Blood Sample Pre-Processing and Storage
Blood samples were processed as shown in Figure 3. The goal was to determine changes in cell composition, transcriptome (whole blood and single cell), white blood cell (WBC) and plasma proteome, metabolome, as well as WBC epigenome and next-generation sequencing (NGS) of VDJ regions in antigen-specific B cells clones obtained from peripheral blood mononuclear cells (PBMCs). Pre-vaccine samples were also assessed for the immune response to generic stimuli using Milieu Interieur’s TruCulture platform. RNA, proteins, and certain metabolites are susceptible to time and temperature dependent changes; thus, care was taken to process samples as fast as possible. The order of sample processing is dependent on the sample type sensitivity to degradation and changes over time. In this study, the samples were processed in order below.
Blood RNA Samples
Shortly after collection, the blood PAXgene tubes were inverted 10 times and kept at room temperature for a minimum of 2 h for complete lysis of blood cells. The tubes were then stored at −80°C for further transcriptomics analysis.
Single Cell RNA Samples
A total of 1.5 ml of blood sample was used to stain, single sort the cell populations of interest and perform subsequent single cell sequencing. Initially, 20 mM of EDTA (Fisher #BP120-500) was first diluted 10 times in the blood sample and red blood cells were lysed by adding RBC lysis buffer (eBiosciences, cat #00-4333-57) per manufacture’s recommendations. The mix was then resuspended with a sterile pipette and incubated at RT for 10 min, with gentle vortexing every 3 min. To stop the reaction, PBS was added, and the cell suspension separated by centrifugation at 500 × g for 5 min. The supernatant was then gently aspirated, and the red blood cell free suspension was resuspended in 3 ml of PBS. Before proceeding to cell staining, 100 µlS cells that served as a negative control for the flow cytometry sorting were set aside for machine calibration. The cells were then were separated by centrifugation at 600 × g for 10 min and the cell pellet resuspended in an antibody cocktail mixture (Table 3) diluted in PBS and 0.5% BSA (Bovine serum Albumine Sigma Aldrich, cat #A7906) according to the manufacture’s recommendations. A fixable viability dye (APC-eFluor 780 cat #65-0865-14) was also added to the cells prior to staining to allow sorting only viable cells. The cell mixture was incubated at RT protected for light for 30 min then washed once in PBS and resuspend in 3 ml of PBS for immediate sorting. The cell types of interest (neutrophils, plasmacytoid DCs, myeloid DCs, NK cells, and monocytes) were single sorted BD FACS Aria chilled chambers. The efficiency of single cell sorting was assessed by microscopy using fluorescent beads. Single cells were sorted into 96-well plates chilled on ice, pre-loaded with 2-μl lysis buffer (0.2% Triton X-100, (Sigma Aldrich, cat #9002-93-1), 2 Units/µl RNase inhibitor (Applied Biosystems, cat #N8080119), 1:2,000,000 dilution of ERCC spike-in RNAs (Life technologies, cat #4456740) and spun down at 300 × g at 4°C for 1 min before sorting. Negative and positive samples consisting of no cells per well and 100 cells per well were included in the plate design to use as controls in the Smart-seq library prep and sequencing. After sorting, each plate containing the single cell lysates was immediately sealed, placed on dry ice, and stored at −80°C.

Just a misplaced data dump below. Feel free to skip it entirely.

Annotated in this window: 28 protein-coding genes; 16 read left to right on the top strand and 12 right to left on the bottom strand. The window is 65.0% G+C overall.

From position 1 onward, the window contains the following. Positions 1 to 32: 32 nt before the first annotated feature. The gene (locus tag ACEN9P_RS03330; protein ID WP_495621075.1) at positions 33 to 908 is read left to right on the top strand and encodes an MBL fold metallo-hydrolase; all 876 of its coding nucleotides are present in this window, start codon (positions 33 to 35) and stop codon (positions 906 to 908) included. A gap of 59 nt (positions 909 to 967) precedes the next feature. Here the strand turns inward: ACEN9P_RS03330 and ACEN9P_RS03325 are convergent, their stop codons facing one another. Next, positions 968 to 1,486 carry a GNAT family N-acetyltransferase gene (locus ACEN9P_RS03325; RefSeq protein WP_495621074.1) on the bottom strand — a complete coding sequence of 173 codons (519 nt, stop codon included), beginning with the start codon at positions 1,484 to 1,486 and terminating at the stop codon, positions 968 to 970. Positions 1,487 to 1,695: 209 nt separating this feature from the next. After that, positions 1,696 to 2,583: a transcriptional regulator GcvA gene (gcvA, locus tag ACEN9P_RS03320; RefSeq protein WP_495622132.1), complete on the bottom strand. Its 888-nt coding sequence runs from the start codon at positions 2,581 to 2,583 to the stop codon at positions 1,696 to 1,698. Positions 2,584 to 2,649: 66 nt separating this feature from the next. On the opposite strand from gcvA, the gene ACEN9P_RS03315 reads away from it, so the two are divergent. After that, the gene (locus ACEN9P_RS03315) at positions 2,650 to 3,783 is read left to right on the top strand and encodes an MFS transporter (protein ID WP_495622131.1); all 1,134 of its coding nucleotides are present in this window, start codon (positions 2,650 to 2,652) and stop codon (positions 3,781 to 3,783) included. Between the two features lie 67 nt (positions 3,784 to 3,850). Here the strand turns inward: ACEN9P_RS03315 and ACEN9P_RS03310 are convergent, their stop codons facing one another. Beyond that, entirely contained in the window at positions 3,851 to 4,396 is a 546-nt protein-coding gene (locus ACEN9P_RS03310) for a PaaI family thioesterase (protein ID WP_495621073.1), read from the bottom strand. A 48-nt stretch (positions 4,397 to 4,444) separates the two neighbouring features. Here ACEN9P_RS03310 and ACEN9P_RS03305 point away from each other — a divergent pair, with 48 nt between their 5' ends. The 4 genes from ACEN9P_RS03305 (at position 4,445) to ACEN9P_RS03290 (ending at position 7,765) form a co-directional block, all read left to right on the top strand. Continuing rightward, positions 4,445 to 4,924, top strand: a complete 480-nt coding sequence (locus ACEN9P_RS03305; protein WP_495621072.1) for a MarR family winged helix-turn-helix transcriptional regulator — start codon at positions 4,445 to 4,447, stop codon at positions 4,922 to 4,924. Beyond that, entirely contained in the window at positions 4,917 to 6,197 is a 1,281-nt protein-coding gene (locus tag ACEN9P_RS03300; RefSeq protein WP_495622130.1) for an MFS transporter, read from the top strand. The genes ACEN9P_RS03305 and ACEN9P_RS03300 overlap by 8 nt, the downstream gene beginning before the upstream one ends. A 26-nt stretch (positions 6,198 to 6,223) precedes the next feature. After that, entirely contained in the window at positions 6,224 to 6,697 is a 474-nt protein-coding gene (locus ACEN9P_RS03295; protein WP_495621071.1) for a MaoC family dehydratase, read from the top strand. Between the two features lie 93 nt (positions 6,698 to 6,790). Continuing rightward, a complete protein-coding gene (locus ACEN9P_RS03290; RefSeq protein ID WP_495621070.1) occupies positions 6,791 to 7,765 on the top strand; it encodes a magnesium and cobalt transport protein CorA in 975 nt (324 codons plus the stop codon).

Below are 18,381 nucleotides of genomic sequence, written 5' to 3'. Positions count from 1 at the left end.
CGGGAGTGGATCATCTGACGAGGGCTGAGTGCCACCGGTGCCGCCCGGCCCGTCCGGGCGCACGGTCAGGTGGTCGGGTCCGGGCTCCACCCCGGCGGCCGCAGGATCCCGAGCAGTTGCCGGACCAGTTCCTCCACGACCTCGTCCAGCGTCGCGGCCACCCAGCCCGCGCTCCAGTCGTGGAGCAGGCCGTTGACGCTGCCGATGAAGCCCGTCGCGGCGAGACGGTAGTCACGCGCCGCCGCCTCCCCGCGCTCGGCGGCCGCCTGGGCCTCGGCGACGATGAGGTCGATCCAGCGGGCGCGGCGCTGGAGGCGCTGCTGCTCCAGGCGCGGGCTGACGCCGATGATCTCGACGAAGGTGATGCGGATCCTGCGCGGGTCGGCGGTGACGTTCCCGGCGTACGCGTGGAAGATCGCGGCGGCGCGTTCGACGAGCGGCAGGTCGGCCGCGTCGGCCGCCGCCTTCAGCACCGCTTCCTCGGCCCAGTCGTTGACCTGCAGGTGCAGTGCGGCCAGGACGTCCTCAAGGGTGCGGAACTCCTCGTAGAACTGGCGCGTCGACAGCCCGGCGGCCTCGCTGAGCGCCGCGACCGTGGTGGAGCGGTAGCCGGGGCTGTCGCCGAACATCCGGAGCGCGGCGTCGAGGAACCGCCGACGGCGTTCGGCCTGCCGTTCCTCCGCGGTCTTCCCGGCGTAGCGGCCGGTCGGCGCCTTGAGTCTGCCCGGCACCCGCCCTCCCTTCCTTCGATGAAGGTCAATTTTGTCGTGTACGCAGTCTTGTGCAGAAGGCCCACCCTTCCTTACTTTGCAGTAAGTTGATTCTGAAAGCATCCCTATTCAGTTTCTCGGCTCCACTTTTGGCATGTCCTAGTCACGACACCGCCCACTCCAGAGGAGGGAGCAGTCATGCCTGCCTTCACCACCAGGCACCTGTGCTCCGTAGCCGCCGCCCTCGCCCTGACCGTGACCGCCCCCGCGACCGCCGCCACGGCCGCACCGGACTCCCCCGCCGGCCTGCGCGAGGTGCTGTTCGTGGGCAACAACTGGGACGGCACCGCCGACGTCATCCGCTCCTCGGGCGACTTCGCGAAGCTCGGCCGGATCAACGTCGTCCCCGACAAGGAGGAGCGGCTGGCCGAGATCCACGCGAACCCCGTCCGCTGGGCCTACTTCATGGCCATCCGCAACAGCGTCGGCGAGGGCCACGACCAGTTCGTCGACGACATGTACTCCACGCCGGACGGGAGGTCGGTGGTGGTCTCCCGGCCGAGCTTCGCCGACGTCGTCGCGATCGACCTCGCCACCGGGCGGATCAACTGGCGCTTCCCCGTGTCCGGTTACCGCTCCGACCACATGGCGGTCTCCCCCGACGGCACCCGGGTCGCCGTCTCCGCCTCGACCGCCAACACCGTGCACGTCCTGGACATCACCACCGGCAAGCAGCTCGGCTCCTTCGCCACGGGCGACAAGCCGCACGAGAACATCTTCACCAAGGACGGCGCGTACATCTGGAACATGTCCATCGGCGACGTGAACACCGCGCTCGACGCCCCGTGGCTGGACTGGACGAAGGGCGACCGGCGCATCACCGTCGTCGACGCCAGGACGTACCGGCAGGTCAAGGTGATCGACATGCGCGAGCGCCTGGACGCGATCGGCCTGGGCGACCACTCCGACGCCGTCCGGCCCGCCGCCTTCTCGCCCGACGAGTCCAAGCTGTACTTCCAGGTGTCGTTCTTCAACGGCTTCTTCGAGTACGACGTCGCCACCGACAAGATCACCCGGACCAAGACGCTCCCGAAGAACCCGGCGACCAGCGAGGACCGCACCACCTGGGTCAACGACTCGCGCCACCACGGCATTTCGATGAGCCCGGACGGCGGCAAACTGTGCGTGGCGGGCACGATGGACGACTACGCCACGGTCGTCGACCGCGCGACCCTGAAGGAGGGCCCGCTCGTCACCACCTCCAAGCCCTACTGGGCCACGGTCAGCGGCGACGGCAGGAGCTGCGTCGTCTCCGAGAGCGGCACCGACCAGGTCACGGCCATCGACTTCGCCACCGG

Epigenetic Whole Blood Samples
Two hundred microliters of heparinized blood was transferred in a cryovial and saved at −80°C without any further processing to allow subsequent epigenetic analysis.
White Blood Cell Proteomic Samples
Two milliliters of 10× RBC lysis buffer (eBiosciences, cat #00-433-57) was diluted in 18 ml of ultrapure water and added to 2 ml heparinized whole blood to lyse red blood cells according to manufacturer’s instructions. Briefly, the cell suspension was incubated at room temperature for 15 min with gentle vortexing during the incubation time. Warm PBS was then added to mix to stop the reaction and the cells were separated by centrifugation at 600 × g for 10 min to collect the red blood cell free pellet. After an additional wash in PBS, the supernatant was carefully aspirated without disrupting the pellet and the WBC pellet was saved at −80°C to allow subsequent proteomic analysis.
Milieu Interieur Samples
The goal was to stimulate whole blood in vitro in a standardized stimulation system. Three core stimuli, plus a null control, were selected to best capture diverse immune responses: LPS; Poly(I:C) and SEB. One milliliter of heparinized whole blood was transferred into TruCulture tubes (with 2 ml media) within 15 min of blood collection, inserted into a dry block incubator, and maintained at 37°C ( ± 1°C) in room air for 22 h as previously described (6). At the end of the incubation period, tubes were opened, and a valve was inserted to separate the sedimented cells from the supernatant, stopping the stimulation reaction. Supernatants were saved for later Luminex testing at −80°C. For stabilization of RNA, 2 ml of Trizol LS (Sigma) was added to the cell pellet, vigorously vortexed and frozen at −80°C until analysis.
The remaining volume of heparinized blood (~30 ml) was placed in 50 ml conical tubes and underwent centrifugation at 1,000 × g for 10 min. The entire plasma component was then placed into new 50 ml conical tube and the mix inverted 4 times. The plasma was immediately aliquoted and saved at −80°C for subsequent analysis of the plasma proteome, lipidome and metabolome.
Immune Phenotyping Samples